Coalition for Physician Accountability: Away Rotations and Interviews

 Authored by: Viktor LaPorte, MBA, Consultant  


With the new academic year starting this week (July 1) many institutions are starting to look
forward to how COVID-19 is going to impact their GME programs. Institutions are
changing their approach to move away from rotations that many Residents take during their training
programs. As mentioned in past Germane News Alerts, institutions have moved to the virtual
process of interviewing candidates for Residencies and Fellowships. With COVID-19
changing the face of health care and the GME programs, GME and programs are
embracing the changes to the interviewing process and putting new processes in place.
The Coalition for Physician Accountability published recommendations to guide the GME
programs on how to deal with away rotations and interviewing processes.

Away Rotations
Many GME programs require Residents to take rotations outside of the sponsoring
institution’s program, some are required, and others are considered elective. Outside
rotations allow the resident to experience other health systems and gain experience in
contrast or addition to that which is offered at their home institution. Programs have started
to discourage their residents from taking outside rotations due to the COVID-19 impact on
the health systems. There are circumstances when a resident can take an outside rotation:
  • Residents who have a specialty interest and do not have access to a clinical experience
  • with a fellowship program in that subspecialty in the health system in which they are
  • training.
  • Residents who plan to incorporate focused knowledge and skills in their future practice
  • but lack access to necessary training opportunities within their health system.
Outside rotations should only be considered if they are a vital part of the education of the
resident. Limiting the number of rotations can help combat the spread of diseases and help
keep residents in a neutral environment at their institution. With the limiting of outside
rotations, programs are going to have to limit the number of rotations that they are
going to allow into their programs from outside institutions.

Many institutions have adopted the virtual approach to interviewing candidates for
residencies and fellowships. Moving to a virtual interview process can be more affordable
and time-efficient if the program is prepared properly for the interview. Below is the table
where recommendations and helpful tips on how to prepare before the interview takes

With the changes that the United States Medical Licensing Examination (USMLE) has made
by suspending Step 2 exams, ECFMG is making changes to the way it allows foreign
graduates to apply for ECFMG Certification. There are five pathways that the ECFMG has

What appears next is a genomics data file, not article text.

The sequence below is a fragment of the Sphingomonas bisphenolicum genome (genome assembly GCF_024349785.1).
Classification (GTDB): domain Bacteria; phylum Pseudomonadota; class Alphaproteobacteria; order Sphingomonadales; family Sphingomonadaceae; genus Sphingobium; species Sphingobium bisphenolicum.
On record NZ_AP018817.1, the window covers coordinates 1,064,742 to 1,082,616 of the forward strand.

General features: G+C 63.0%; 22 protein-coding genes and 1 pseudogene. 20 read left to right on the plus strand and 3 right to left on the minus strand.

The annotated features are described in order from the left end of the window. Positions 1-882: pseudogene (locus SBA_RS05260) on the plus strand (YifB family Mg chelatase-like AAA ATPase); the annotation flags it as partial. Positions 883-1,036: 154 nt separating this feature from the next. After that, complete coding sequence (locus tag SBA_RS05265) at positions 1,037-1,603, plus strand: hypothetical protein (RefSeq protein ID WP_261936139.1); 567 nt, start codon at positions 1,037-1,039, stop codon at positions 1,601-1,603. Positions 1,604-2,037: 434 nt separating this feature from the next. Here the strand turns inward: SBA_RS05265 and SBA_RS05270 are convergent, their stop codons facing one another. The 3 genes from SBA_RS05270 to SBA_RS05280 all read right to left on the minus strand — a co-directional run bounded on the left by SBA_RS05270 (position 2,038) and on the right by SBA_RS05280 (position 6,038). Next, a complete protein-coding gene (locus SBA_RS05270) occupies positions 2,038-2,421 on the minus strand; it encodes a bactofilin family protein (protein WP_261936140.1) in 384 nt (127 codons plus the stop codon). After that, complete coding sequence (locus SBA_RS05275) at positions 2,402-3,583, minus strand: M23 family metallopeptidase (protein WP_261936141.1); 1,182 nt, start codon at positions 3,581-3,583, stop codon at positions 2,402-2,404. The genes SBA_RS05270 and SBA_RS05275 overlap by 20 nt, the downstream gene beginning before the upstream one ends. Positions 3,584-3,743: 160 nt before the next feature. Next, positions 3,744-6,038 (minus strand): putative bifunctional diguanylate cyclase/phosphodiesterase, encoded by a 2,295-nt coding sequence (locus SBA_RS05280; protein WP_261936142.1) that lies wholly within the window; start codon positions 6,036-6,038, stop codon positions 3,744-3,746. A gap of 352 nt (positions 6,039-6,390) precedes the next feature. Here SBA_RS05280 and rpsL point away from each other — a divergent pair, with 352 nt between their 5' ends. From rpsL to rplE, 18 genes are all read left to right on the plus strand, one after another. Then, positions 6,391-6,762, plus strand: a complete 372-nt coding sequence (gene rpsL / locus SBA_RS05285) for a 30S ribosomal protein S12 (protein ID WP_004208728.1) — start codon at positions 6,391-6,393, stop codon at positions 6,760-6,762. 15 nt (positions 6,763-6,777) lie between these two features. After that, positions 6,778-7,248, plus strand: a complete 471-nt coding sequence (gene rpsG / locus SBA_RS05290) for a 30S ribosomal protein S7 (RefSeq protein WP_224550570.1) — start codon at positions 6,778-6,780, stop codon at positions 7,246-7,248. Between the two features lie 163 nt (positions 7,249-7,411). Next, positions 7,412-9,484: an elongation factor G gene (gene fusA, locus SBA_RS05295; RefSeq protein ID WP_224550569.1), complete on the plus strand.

detailed to allow applicants to apply for an ECFMG without completing Step 2. Following
one of these pathways will allow those unable to complete Step 2 to still apply for the Match
in 2021 and obtain an ECFMG Certification. The ECFMG pathways are:
  • Pathway 1: Already Licensed to Practice Medicine in Another Country
  • Pathway 2: Already Passed a Standardized Clinical Skills Exam for Medical License
  • Pathway 3: Medical School Accredited by Agency Recognized by World Federation
  • for Medical Education (WFME)
  • Pathway 4: Medical School Participates in U.S. Federal Student Loan Program
  • Pathway 5: Medical School Issues Degree Jointly with a U.S. Medical School
  • Accredited by Liaison Committee on Medical Education (LCME)
The President of the United States has signed an Executive Order suspending certain work
visas through 2020. This order pertains to H-1B visas, H-2B visas, H04 visas, L-1 visas, and
some J-1 visas, this order does not affect those that are already in the country
working on one of these visas. The good news is that this does not affect the health care
industry since these are jobs that are essential and needed to help combat COVID-19.

Looking to the new academic year for GME is going to be a change that will be difficult, but
if processes and policies are implemented properly, then departments and programs
should run smoothly for the new academic year. Cutting the number of out rotations that a
program usually has its residents complete is a major change to the curriculum of a
program. This will also affect the incoming rotations that most institutions get in return.
Programs are starting to plan accordingly, by making changes to ensure that patient care is not

The interviewing process is changing dramatically for GME programs in the new
recruitment year. It is urged that programs move to a virtual interview process. The new
type of interviewing should be practiced before the real process is implemented. Preparation
is going to be the key to the success of the 2020-2021 recruitment year. Many health
systems have already seen success in these new recommendations. It is all about the
execution of the processes made by institutions and working together to make a new and
fun recruitment year.


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